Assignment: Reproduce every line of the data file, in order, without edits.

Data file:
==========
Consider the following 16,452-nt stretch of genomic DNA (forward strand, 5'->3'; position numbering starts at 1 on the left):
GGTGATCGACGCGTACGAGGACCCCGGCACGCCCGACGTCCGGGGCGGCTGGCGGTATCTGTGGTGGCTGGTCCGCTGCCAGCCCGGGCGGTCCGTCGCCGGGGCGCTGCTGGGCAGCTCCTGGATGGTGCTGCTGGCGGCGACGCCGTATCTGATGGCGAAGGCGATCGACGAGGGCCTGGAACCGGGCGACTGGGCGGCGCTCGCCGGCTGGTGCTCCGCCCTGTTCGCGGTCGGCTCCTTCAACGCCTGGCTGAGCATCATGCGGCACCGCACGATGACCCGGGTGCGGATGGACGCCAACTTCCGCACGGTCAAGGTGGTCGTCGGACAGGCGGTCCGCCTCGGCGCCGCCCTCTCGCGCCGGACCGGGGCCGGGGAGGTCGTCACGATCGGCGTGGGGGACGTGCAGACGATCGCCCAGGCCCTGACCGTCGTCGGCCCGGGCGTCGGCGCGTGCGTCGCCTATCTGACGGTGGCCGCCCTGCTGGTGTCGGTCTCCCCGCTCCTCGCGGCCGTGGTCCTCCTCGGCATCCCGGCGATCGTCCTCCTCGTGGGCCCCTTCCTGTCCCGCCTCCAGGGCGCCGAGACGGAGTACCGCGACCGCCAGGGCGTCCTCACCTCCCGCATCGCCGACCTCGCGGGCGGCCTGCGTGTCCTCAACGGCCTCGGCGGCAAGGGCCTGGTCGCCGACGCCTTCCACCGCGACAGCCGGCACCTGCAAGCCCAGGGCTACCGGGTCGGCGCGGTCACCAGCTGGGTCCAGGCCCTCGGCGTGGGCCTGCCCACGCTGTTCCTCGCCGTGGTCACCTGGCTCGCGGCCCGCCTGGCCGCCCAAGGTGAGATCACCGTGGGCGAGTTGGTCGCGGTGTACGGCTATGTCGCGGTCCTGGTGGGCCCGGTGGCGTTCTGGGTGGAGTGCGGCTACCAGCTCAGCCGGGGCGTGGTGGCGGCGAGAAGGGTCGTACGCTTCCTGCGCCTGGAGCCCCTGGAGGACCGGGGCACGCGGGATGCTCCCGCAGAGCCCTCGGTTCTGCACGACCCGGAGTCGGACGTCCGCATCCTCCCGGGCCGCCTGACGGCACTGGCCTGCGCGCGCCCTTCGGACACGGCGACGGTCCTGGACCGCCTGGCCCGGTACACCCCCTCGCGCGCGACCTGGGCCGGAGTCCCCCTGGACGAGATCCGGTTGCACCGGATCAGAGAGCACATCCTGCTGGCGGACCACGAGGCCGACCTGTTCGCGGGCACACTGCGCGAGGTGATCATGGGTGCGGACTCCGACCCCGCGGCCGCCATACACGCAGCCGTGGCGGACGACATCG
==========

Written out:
Consider the following 16,452-nt stretch of genomic DNA (forward strand, 5'->3'; position numbering starts at 1 on the left):
GGTGATCGACGCGTACGAGGACCCCGGCACGCCCGACGTCCGGGGCGGCTGGCGGTATCTGTGGTGGCTGGTCCGCTGCCAGCCCGGGCGGTCCGTCGCCGGGGCGCTGCTGGGCAGCTCCTGGATGGTGCTGCTGGCGGCGACGCCGTATCTGATGGCGAAGGCGATCGACGAGGGCCTGGAACCGGGCGACTGGGCGGCGCTCGCCGGCTGGTGCTCCGCCCTGTTCGCGGTCGGCTCCTTCAACGCCTGGCTGAGCATCATGCGGCACCGCACGATGACCCGGGTGCGGATGGACGCCAACTTCCGCACGGTCAAGGTGGTCGTCGGACAGGCGGTCCGCCTCGGCGCCGCCCTCTCGCGCCGGACCGGGGCCGGGGAGGTCGTCACGATCGGCGTGGGGGACGTGCAGACGATCGCCCAGGCCCTGACCGTCGTCGGCCCGGGCGTCGGCGCGTGCGTCGCCTATCTGACGGTGGCCGCCCTGCTGGTGTCGGTCTCCCCGCTCCTCGCGGCCGTGGTCCTCCTCGGCATCCCGGCGATCGTCCTCCTCGTGGGCCCCTTCCTGTCCCGCCTCCAGGGCGCCGAGACGGAGTACCGCGACCGCCAGGGCGTCCTCACCTCCCGCATCGCCGACCTCGCGGGCGGCCTGCGTGTCCTCAACGGCCTCGGCGGCAAGGGCCTGGTCGCCGACGCCTTCCACCGCGACAGCCGGCACCTGCAAGCCCAGGGCTACCGGGTCGGCGCGGTCACCAGCTGGGTCCAGGCCCTCGGCGTGGGCCTGCCCACGCTGTTCCTCGCCGTGGTCACCTGGCTCGCGGCCCGCCTGGCCGCCCAAGGTGAGATCACCGTGGGCGAGTTGGTCGCGGTGTACGGCTATGTCGCGGTCCTGGTGGGCCCGGTGGCGTTCTGGGTGGAGTGCGGCTACCAGCTCAGCCGGGGCGTGGTGGCGGCGAGAAGGGTCGTACGCTTCCTGCGCCTGGAGCCCCTGGAGGACCGGGGCACGCGGGATGCTCCCGCAGAGCCCTCGGTTCTGCACGACCCGGAGTCGGACGTCCGCATCCTCCCGGGCCGCCTGACGGCACTGGCCTGCGCGCGCCCTTCGGACACGGCGACGGTCCTGGACCGCCTGGCCCGGTACACCCCCTCGCGCGCGACCTGGGCCGGAGTCCCCCTGGACGAGATCCGGTTGCACCGGATCAGAGAGCACATCCTGCTGGCGGACCACGAGGCCGACCTGTTCGCGGGCACACTGCGCGAGGTGATCATGGGTGCGGACTCCGACCCCGCGGCCGCCATACACGCAGCCGTGGCGGACGACATCG